Stumble Into Indonesia's Unseen Places
Submitted by mumunmumun on 21 August 2014 • Destination
I can’t remember what specifically allured me to Jarod, Manado. I think it was because of something simple, which could be because it’s where the locals get their cup of coffee. Considering we could meet the Manado people and I could get my first shot of caffeine, that’s good enough for me.
‘Jalan Roda’ or known as Jarod, is a small road filled with local coffee shops lined side-by-side, with the occasional ‘warung makan’ or traditional eatery in between. This area has been around for a pretty long time. The history goes back to the colonial days, even before World War I. This road is said to be a meeting point for merchants from the mountains, wanting to sell their goods at the market. This is where they’d park their ‘ride’, being wagons and such, also known as ‘roda’ or wheels. Hence, with ‘jalan’ meaning road, the area is called wheel road or ‘jalan roda / jarod’.
“It’s where I park my wheels,” would have to be the saying back then. Pretty fly!
The road, or more likely alley, is filled with long chairs, plastic chairs, long tables, each with ashtrays on the table. Entering the relatively tight alley, the air heats up, smells of burned tobacco filled the air, smoke hazed the area, and is filled with sounds of men laughing and talking. Occasionally there would be sounds of spoons clinking to glasses as drinks are stirred. This type of coffee-drinking culture reminds me of the coffee shops in Ambon and Pontianak, but this was a lot more communal. Most of the visitors were men, but women were also present especially as food sellers. At the time, the presidential election was coming up. You can guess what the people were mostly talking about. It was a very masculine ambiance.
Like all businesses standing side-by-side, some business flourished and some flopped. Some shops were filled with visitors, some were empty. Upon my visit, I chose a stall that was fairly visited and had a kitchen that seemed accessible. I was ready to peek in to see what the secret was in making a good cup of coffee. The coffee was kopitiam style; cooked in a copper pot on a stove and then poured in a cup through a filter. Most of the time, visitors would prefer it sweet or with milk (condense milk, of course), like the one in Pontianak or Ambon.
North Sulawesi isn’t particularly popular in producing coffee. My coffee maker said that they purchase Toraja coffee and had them shipped in a large amount, as most of the coffee shops in the area did too. The grind was very rough, but it was made to be boiled with the water. His kitchen was pretty basic, differed by his own personal boiling tin cup. What’s interesting was that he used coal to cook his coffee, and not on a gas or electric stove. He said, coal is less risky and brings out a better taste on the coffee. He had always used coal since the 60s. Like most of the alley, things haven’t changed since then.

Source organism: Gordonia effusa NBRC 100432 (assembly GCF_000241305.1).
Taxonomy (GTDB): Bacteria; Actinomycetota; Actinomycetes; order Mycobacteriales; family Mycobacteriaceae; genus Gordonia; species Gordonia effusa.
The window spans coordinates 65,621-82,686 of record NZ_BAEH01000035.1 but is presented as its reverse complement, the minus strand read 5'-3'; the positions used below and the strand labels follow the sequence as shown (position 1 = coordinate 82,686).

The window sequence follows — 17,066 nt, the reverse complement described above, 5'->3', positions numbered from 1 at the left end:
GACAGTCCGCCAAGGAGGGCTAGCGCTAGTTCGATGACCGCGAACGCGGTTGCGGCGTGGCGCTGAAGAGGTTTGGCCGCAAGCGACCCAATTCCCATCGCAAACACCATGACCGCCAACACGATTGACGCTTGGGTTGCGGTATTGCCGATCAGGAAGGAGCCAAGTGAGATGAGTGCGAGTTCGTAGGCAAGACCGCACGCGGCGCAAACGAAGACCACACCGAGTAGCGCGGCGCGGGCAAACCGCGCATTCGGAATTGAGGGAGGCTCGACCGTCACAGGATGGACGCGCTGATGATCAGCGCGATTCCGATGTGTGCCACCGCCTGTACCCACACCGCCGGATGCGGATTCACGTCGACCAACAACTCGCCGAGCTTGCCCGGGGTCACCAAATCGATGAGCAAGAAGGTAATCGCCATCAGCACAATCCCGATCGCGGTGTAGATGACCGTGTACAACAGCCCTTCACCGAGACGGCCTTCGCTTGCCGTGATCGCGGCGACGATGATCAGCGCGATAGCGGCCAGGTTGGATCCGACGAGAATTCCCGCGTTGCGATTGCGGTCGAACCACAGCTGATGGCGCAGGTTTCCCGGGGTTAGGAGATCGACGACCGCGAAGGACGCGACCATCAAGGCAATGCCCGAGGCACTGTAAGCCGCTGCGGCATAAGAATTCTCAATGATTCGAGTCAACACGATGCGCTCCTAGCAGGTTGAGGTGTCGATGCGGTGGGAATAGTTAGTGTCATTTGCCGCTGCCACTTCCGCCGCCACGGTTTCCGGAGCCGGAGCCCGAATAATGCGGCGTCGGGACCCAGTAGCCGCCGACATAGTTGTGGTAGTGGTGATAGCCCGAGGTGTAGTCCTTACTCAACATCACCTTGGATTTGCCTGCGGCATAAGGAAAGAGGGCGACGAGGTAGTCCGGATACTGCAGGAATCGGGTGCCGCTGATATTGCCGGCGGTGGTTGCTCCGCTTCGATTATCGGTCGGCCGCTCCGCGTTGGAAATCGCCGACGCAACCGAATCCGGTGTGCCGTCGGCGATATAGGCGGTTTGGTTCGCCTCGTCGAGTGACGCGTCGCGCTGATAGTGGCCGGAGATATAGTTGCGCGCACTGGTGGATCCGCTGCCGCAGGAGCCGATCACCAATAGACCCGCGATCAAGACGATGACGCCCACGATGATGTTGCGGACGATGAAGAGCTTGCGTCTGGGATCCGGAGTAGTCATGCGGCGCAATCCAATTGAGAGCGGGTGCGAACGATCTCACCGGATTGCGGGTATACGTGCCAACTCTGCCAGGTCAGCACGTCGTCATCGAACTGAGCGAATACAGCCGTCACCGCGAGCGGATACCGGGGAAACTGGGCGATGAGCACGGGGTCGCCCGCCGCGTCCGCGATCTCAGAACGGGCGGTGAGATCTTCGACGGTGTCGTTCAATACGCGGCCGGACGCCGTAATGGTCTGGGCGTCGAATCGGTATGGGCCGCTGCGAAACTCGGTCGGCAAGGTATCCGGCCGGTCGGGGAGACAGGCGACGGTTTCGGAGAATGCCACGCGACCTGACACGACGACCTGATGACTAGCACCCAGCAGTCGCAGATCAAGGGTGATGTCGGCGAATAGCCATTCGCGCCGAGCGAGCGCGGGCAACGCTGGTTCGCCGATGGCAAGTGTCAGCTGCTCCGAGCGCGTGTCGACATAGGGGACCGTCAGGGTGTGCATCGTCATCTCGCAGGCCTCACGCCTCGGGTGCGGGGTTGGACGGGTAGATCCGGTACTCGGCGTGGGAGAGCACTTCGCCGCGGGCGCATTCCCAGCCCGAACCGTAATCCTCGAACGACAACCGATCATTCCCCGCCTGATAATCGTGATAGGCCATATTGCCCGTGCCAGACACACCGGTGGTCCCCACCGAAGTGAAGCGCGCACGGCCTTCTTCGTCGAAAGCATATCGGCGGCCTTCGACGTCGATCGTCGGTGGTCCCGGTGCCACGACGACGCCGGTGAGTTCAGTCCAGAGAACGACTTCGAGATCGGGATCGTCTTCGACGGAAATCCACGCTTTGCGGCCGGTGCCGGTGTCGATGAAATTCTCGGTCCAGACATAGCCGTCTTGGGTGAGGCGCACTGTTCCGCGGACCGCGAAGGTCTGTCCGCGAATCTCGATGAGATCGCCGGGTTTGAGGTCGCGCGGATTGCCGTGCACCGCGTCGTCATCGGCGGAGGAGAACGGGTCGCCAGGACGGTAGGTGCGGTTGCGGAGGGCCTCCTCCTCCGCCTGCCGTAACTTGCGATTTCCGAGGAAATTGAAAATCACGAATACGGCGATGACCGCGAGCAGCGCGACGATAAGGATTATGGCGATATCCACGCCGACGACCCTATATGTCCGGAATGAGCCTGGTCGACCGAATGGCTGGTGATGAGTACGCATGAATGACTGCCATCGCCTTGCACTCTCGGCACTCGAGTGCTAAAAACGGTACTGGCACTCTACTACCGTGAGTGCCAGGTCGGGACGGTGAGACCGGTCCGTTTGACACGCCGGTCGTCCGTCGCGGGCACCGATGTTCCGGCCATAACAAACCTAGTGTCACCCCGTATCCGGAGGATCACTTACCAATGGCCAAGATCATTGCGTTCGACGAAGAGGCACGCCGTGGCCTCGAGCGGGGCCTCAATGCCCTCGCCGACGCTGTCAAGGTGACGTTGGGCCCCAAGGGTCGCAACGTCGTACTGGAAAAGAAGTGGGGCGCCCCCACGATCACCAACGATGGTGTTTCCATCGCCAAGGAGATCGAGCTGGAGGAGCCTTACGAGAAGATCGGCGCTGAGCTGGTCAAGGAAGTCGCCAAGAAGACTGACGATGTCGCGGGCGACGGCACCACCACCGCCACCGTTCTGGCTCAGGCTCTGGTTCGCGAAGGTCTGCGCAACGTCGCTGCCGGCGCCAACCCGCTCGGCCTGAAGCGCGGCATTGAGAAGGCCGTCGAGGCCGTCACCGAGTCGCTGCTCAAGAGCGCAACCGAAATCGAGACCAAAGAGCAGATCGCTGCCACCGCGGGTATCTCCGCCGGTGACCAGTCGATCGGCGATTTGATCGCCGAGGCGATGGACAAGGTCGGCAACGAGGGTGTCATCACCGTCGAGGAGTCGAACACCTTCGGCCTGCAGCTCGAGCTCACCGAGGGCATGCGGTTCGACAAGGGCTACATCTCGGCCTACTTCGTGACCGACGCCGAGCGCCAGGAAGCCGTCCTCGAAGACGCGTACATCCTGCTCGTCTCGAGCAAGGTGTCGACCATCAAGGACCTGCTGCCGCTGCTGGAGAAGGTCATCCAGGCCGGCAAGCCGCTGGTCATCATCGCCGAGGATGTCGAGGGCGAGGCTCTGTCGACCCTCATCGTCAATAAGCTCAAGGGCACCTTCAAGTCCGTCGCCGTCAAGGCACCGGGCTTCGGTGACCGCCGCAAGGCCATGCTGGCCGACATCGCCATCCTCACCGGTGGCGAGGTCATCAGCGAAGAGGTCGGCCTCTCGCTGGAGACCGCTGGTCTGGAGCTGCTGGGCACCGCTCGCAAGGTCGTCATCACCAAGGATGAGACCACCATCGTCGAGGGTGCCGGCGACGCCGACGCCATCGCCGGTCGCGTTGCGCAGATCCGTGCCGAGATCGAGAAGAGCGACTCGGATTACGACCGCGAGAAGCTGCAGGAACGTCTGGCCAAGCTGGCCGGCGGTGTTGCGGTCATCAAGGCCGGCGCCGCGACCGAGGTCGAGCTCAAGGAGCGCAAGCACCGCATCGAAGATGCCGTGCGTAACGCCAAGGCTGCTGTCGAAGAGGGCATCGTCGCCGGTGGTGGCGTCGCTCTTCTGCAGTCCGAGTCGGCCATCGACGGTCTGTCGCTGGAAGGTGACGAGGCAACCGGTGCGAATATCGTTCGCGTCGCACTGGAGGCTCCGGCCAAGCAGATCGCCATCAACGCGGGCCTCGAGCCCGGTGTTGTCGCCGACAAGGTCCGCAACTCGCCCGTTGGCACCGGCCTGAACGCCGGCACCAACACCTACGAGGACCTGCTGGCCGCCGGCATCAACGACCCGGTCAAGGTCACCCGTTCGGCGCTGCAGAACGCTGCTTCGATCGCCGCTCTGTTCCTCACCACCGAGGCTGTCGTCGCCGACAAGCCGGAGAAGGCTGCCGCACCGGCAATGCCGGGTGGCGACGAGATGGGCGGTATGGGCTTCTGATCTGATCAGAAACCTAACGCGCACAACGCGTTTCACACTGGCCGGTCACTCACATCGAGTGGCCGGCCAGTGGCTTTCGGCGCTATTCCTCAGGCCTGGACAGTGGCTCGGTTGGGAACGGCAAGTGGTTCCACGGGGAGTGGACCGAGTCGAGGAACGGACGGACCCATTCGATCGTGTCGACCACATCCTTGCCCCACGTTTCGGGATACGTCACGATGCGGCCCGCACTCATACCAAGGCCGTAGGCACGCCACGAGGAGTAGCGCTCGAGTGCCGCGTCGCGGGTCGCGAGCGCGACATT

“The only thing that is different is now I use an electric fan to fire the stove and not manually fan it. It’s easier this way,” he said. God bless technology!
To drink with the coffee, are banana fritters, specifically the Manado ‘pisang gohoro’. These banana fritters are different to the usual fritters as they are thinly sliced and fried pretty dry. Most of the time, the bananas are crunchy on the sides and soft in the middle. With it, is the chili paste. The chilli mix I had was delicious and mildly hot for my tongue. Doubling my dose of sweat that morning. The combination of hot coffee with burning hot spicy banana fritters sounds like the food of devils, but there are devilish things that we love instead. So, why not give it a shot?
However, it’s said that not only merchants come to the area and have cups of coffee. All sorts of people come to this place to hang out. Jarod became a common ground, where everyone is equal. A coffee drinker said that’s its best trait. The most important politicians can sit and be treated the same as a market seller. This also sparks discussions between people from different professions. It’s neutral land, so people come here for the coffee and the talk.
It’s true what Motul, an Indonesian blogger, pointed out on his blog. It’s great that this type of coffee tradition still exists amongst the growing business of modern cafés. To be fair, the coffee is better, (way) cheaper and the food is great compared to most cafes (but that’s probably my taste). Apparently, the Manado people are happy with this. That’s what the old man said, as he kindly walked us there from where we got off the public transport. He was heading there, as he needed his morning fix anyways. I could do with AC. Well, at least the old generation still likes it. We barely saw young visitors but it might not have been their hour.
Psstt… did I mention the coffee didn’t even cost me a (US) dollar? I think it was about IDR 8000. And the ‘pisang gohoro’ only cost about IDR 10,000 per portion! It a pretty big one, too. Crazy!
Jarod is located within Pasar 45. It’s near the Presiden Plaza.
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